ing for Joseph Damachuck and
his wife, named by counsel for
Augisto Pacquale, "the crank, '
as the kidnapers of Blakeley
Coughhn Ir his alleged con
I fersion Pasquale i3 reported to
I have said that a man named
! "Joe" and his wife were the ab
I ductors. Benjamin F. Good
man, Pasquale 's attorney, de
clared he had identified ' Joe"
as Damachuck and the police
are "hot on his trail. ' '
Pasquale still maintains the
missing child is alive.
Impression Prevails Archbish
op Will Go to Ireland De
spite British Order
i LONDON, Aug. 10. Archbishop
;I.inip .Manlx Of Australia, who was
landed esterday at Penzance bv a
British destroyer which took him from
the LJaltlc off the Irish coast, arrived
'here at C a. m- today There weie only
la few reporters and a handful of
1 lrl sts present to greet the archbishop
but a heavy police Kuard was main
' tained about the station. There were
i no untoward incidents
A less impressive welcome for Arch
bishop Mannlx could hardly have been
:.ita;id ihan that which greeted him
at Paddlngtoh station. Only the late
editions of last evening's new'spaperse
published tne fact that he was com
ing to London and only a few persons
knew that ho was to arrive at an early
POLK EC U ERE READ1
The police had made arrangements
to care tot a much larger crowd than
that formed by u few prb'tds. repre
sentatives of the Irish Holf-Dctermlna-tion
league and reporters.
The archbishop's train was flanked
on either side by other trains and
bolhs ends of the platform wore
guarded by police and detectives.
Even the priests were not allowed
to greet the archbishop until lit had
passed Into the station. Here the po-j
lice had some dllflculty In handling
even the smtfl crowd, as nearly every
one Insisted upon kneeling before the!
archbishop and kissing his hand.
i. 1 1 Mi T LftEJ AMi
I-fforts of those who took Arch-'
bishop Mannix from the station to
evade I he public seemed to lend;
n uttii to statements of. irishmen
that the Australian prelate uiii at
tempt to go to Ireland notwithstanding
the government s determination thai
ho shall not. He was first led to the
subway platform, and then suddenly
liurrb-d to an automobile and driven 1
to the home of a priest In the sub-j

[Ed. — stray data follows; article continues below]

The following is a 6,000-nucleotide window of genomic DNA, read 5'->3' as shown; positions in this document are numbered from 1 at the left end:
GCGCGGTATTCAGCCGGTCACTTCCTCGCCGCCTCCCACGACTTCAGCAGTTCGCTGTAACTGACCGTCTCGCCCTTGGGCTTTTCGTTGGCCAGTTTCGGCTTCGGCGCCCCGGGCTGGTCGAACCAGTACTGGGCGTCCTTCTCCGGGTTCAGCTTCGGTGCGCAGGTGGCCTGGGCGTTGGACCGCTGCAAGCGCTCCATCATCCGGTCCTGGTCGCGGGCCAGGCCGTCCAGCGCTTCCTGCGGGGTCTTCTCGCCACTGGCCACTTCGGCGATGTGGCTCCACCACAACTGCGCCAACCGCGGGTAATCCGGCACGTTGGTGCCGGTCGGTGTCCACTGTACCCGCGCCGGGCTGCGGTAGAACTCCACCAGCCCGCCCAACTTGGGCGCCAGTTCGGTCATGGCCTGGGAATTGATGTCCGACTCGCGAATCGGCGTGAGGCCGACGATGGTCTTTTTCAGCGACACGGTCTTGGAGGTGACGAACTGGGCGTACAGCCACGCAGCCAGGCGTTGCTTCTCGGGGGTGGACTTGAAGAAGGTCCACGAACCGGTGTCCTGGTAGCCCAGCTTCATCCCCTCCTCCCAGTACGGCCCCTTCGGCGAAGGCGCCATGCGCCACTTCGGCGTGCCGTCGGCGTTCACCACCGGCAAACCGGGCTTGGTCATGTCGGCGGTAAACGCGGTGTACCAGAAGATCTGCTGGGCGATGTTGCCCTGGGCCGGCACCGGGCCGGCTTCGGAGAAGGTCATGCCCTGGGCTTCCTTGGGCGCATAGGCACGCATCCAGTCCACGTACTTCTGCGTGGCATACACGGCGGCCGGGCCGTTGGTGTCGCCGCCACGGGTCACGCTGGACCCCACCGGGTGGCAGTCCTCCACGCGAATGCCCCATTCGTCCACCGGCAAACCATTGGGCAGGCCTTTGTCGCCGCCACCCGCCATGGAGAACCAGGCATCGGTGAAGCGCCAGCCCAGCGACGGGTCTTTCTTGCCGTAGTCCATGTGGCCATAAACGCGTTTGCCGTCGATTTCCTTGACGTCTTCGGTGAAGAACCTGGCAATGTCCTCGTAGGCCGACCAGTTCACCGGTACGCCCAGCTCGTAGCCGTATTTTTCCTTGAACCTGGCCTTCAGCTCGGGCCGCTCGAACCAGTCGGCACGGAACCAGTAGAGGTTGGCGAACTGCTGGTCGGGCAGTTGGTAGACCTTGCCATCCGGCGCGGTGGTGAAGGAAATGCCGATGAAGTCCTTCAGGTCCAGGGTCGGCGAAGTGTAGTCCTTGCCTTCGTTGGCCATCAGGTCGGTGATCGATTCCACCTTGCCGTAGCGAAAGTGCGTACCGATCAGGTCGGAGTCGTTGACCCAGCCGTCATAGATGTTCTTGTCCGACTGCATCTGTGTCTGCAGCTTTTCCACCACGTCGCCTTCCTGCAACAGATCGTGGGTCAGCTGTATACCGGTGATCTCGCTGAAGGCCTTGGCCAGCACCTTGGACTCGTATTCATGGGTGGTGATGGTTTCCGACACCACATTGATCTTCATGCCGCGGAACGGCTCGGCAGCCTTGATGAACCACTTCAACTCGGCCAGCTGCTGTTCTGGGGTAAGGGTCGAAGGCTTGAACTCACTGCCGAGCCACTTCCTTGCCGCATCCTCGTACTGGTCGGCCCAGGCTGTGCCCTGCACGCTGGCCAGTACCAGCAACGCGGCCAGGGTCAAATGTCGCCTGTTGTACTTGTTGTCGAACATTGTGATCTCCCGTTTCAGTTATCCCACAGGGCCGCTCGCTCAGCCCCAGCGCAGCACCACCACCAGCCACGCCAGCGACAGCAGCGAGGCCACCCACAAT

Archbishop Mannix declined to say'
whether he hud ,mv plana for the1
MEXICANS HOLD WRITER
ON FALSEHOOD CHARGE
MEXICO CITY, Aug. 10. Dr. I'aul
Bernaro Altendorff. a writer on In-'
ternattoiiHl affairs who has described
himself here as an agent of the United'
Stiil--. has air. t. -d un e)ri rg.-s
of writing false articles on Mexican1
conditions. It was announced last
night by Generul Eduurdo C. Garcia
chier or staff of the war department'
Me Is being held in the military prison
here and will be arraigned Wednes
day as a " pernicious foreigner."
General Qarcla asserted Dr Lltern
dorff had served thn Austrian Gei-i
man and Mexican governments and
had charged General P. Ellas Calles I
minister of war, of belnr ,i pro-Qei
SHIP MINUS PR0PELL0R
IS TOWED INTO HARBOR
SAX FRANCISCO, Aug 10 Tugs
arrived here today with the Matsonl
Steamship company's steamer Enter
1 rise, which dropped her propel lor 165!
miles from San Francisco while eni
route here from Hilo. T. H., wlch sixty :
passengers and freight.
GET $38 IRE,
Railway Wage Board More
Generous With Express
Workers Than Others
INCREASE TO BE PAID
FROM FIRST OF MAY
Impression Prevails That
Award Will Be Accepted by
I CHICAGO, Au. 10 The railway la-
I bor board today handed down a deci
sion Increasing wages of employes of
the American Railway Express com
pany $30,000, noo -.early
Eighty thousand men not provided
! for by the recent railway wage award
j .ire affected.
I The award is retroactive to May 1,
1920 The wago increasp. amounting
! to 16 cent.'; an now. vin pive messeu
Igers and other train service employes
an increase of $38 40 a month. All oth
er employes will receive an increase
of ?32 C-i.
Train service employes work on a
240-hour month basis while all other
employes work o:i a 204 hour basis
Under the terms of the Esch-Cum-mlns
iransportation act, the express
company will permitted to raise
its rates sufficiently to meet the in
creased labor cost Arguments in the
late case alrcadv have been presented
before ihe Interstate commerce com
mission in Washington.
NEW WORKING RULES.
It was announced that a decision
covering new working rules would be
handed down later
The express decision applies to all
express employes with the exception
' 1 1 2600 Bhopmen who were given 12
cents an hour increase in t h - railway